Politics from the pulpit

North Carolinians on both sides of the aisle say their faith influences their vote, but is it their of view of God thats different, or their view of government?

Madeline Gray—North State Journal
Alexis Upchurch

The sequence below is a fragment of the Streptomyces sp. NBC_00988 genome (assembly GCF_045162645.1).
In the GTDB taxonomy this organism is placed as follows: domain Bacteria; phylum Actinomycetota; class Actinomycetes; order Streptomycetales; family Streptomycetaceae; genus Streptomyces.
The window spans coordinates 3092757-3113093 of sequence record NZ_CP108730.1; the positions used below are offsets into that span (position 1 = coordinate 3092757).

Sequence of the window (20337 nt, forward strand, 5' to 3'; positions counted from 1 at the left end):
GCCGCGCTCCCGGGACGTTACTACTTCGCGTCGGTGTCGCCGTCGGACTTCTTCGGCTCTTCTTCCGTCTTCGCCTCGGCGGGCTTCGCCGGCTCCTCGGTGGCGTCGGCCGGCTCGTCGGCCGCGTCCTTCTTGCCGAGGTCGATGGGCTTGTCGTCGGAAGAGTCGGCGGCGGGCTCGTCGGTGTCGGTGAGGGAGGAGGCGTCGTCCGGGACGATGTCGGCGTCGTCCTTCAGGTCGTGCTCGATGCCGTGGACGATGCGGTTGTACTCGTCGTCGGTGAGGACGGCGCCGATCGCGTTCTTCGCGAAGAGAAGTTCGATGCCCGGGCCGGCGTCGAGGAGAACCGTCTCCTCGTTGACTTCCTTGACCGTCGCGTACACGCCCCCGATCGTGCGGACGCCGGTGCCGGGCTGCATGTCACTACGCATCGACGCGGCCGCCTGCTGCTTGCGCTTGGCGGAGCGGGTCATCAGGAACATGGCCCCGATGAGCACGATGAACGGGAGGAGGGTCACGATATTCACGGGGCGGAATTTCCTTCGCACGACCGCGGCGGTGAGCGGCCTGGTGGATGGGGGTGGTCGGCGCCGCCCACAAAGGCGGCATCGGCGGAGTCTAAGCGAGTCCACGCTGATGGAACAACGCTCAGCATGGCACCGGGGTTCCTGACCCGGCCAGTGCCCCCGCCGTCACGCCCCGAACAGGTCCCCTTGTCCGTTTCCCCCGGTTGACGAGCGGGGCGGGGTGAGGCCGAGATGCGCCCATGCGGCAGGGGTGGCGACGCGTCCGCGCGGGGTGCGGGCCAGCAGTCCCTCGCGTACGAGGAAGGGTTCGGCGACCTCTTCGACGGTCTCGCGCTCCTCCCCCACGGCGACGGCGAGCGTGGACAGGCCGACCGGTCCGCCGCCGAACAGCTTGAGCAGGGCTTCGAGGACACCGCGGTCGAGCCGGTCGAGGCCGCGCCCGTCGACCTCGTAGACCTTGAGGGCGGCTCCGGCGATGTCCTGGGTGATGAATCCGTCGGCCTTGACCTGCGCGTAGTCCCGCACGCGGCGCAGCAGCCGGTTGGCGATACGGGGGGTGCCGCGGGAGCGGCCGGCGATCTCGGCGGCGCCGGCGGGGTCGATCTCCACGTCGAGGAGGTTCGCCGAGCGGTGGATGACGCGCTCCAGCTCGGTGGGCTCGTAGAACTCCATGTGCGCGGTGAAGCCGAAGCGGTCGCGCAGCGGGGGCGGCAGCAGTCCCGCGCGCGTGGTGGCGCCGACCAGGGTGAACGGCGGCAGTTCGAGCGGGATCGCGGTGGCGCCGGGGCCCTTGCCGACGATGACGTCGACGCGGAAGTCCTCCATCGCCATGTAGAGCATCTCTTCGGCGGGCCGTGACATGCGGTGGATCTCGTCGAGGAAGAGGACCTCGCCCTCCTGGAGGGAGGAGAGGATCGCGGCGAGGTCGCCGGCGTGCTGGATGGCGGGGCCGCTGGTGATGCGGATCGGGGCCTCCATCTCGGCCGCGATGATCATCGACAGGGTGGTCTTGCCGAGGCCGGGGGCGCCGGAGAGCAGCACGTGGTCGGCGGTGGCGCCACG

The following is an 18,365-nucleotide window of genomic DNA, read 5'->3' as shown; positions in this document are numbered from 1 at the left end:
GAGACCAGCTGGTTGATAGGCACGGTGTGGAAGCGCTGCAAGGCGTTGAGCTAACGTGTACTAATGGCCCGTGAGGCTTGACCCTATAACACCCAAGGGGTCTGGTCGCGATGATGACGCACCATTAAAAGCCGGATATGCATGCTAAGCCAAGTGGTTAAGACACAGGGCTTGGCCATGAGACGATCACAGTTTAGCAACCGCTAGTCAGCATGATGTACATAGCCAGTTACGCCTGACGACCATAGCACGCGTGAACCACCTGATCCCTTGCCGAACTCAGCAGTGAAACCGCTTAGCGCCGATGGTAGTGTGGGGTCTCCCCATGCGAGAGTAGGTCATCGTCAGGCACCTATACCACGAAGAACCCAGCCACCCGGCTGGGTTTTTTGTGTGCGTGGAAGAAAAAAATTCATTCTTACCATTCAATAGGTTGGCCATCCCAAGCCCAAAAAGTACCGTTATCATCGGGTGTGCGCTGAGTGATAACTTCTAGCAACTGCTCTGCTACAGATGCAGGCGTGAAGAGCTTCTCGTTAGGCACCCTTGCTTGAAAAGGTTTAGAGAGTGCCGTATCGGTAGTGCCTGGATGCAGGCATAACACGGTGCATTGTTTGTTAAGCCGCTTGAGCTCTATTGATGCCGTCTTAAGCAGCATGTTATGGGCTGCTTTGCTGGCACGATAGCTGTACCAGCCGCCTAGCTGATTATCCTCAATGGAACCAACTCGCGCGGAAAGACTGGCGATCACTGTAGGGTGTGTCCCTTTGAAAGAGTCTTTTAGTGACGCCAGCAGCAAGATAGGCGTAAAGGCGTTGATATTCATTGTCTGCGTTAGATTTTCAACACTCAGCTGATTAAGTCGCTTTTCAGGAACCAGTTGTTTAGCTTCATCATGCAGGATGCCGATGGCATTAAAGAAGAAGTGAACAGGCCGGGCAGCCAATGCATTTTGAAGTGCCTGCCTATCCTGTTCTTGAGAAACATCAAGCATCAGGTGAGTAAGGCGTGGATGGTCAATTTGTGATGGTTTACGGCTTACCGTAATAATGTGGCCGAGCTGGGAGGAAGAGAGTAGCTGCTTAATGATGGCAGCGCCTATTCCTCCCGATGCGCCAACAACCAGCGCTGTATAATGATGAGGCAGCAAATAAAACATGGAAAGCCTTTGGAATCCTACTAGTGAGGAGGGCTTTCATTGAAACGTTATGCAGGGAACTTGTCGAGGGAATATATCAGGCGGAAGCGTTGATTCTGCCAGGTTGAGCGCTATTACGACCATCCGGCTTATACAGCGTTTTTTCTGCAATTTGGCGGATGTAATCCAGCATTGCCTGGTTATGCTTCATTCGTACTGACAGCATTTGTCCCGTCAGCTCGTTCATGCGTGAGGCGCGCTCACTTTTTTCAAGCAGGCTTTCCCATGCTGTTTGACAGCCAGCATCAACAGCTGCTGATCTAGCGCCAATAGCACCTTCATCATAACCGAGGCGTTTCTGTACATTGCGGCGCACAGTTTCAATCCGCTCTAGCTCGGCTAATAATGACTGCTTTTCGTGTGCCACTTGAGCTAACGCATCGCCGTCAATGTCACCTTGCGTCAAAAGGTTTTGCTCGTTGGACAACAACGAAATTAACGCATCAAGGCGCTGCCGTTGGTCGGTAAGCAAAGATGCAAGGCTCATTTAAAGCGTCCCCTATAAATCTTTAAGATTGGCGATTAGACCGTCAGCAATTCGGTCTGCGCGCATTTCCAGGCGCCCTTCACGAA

RALEIGH — Throughout 2016, North Carolina’s biggest cities were regular sites of prayer vigils, campaign rallies and images of clergy electing to be led away from protests in handcuffs. Politics in the last year or two has seemed to pull more from the pulpit than ever before. In issues ranging from state budgets to criminal justice to social policy, conservatives and liberals both turn to their faith for guidance, but many are reading the same passages and coming up with a different answer.Faith has long been a flashpoint in American politics. In the election of 1800 between Thomas Jefferson and John Adams, one of the big attack campaigns against Jefferson was the inaccurate accusation that Jefferson was atheist. Religious leaders and their followers played key roles in campaigns throughout American history.”You had Baptists in the early tradition who wanted less of the state involved because they had been persecuted so heavily in Europe and when they came to America they wanted the state out of religion,” said Ray Nothstine, deputy opinion editor of the North State Journal. “Now some Southern Baptists want to see a more moral formation in government. Neither is right or wrong but you have splits. The religious left has grown because it’s in part a backlash to the religious right of the 1980s and 1990s.”Baptist minister Franklin Graham led prayer vigils in state capitals across the country, including Raleigh, in the weeks leading up to the 2016 presidential election, drawing thousands of faithful. The election results came as a shock to many on the left as voters sent Republican Donald Trump to the White House and swept Republicans into office at the state and local levels nationwide. Democrats’ new effort to tap into the religious left as a voter base became urgent. Since the election the liberal Christian activist group Sojourners say donations have picked up by 30 percent.”You see the rise of the religious left with Soujourners and one of the things they believe is that government can help bring in the commands of Jesus by using the welfare state, that the government can really do great things in providing for the needy,” Nothstine said. “While some on the right would say that it needs to be the churches driving the care for those in poverty. It really comes down to a fundamental difference in what do you believe government’s role is.”I think that’s part of the crisis we have today with increasing secularism. People are looking to government for answers instead of to higher things,” he added.The “Moral Mondays” movement, launched in 2013 by the N.C. NAACP’s the Rev. William Barber, tapped into a liberal base of N.C. voters looking for state government to mandate and fund various social policy issues including abortion access, discrimination and entitlement expansion. The near-weekly marches and fiery speeches gained national media attention but also served to polarize N.C. politics in a way few secular gatherings could.Although not as powerful as the religious right, which has been credited with helping elect Republican presidents and boasts well-known leaders such as Christian Broadcasting Network founder Pat Robertson, the “religious left” is now aiming to further engage their liberal base hoping to become a larger force in U.S. politics.This disparate group, traditionally seen as lacking clout, says they have been propelled into political activism by Trump’s policies on immigration, health care and social welfare. Leaders of Faith in Public Life, a liberal policy group, coordinated 300 clergy members for a January rally at the U.S. Senate attempting to block confirmation of Trump’s attorney general nominee, Jeff Sessions, because of accusations of controversial statements on race. Sessions has repeatedly denied the allegations. A key test of Democrats’ strategy will be how well it will be able to translate its mobilization into votes in the 2018 midterm congressional elections.”It’s one of the dirty little secrets of American politics that there has been a religious left all along and it just hasn’t done a good job of organizing,” said J. Patrick Hornbeck II, chairman of the theology department at Fordham University, a Jesuit school in New York.”It has taken a crisis, or perceived crisis, like Trump’s election to cause folks on the religious left to really own their religion in the public square,” Hornbeck said.Poverty is one of the issues where dialogue between liberal and conservative Christians often disagree. Some in the religious left are inspired by Pope Francis, the Roman Catholic leader who has been an outspoken critic of anti-immigrant policies and spoken often of helping the needy. However, whether the Bible directs government or the church to be the saviors of the poor is a fundamental question for many Christians.”Jesus is teaching about taking care of the poor, which is absolutely true, but it’s that dichotomy of is it the state’s involvement or is it your duty as a Christian?” said Nothstine. “You have mandate to take care of the poor but are you really taking care of the poor by having taxes seized from you? Is that really the mandate that Jesus is talking about?”The Christian political gap isn’t as far as some think. According to a recent survey, 57 percent of Republicans assert that the Bible is accurate in all of the principles it teaches compared to 40 percent of Democrats. Meanwhile, 61 percent of Republicans versus 48 percent of Democrats say their religious faith is important in their life.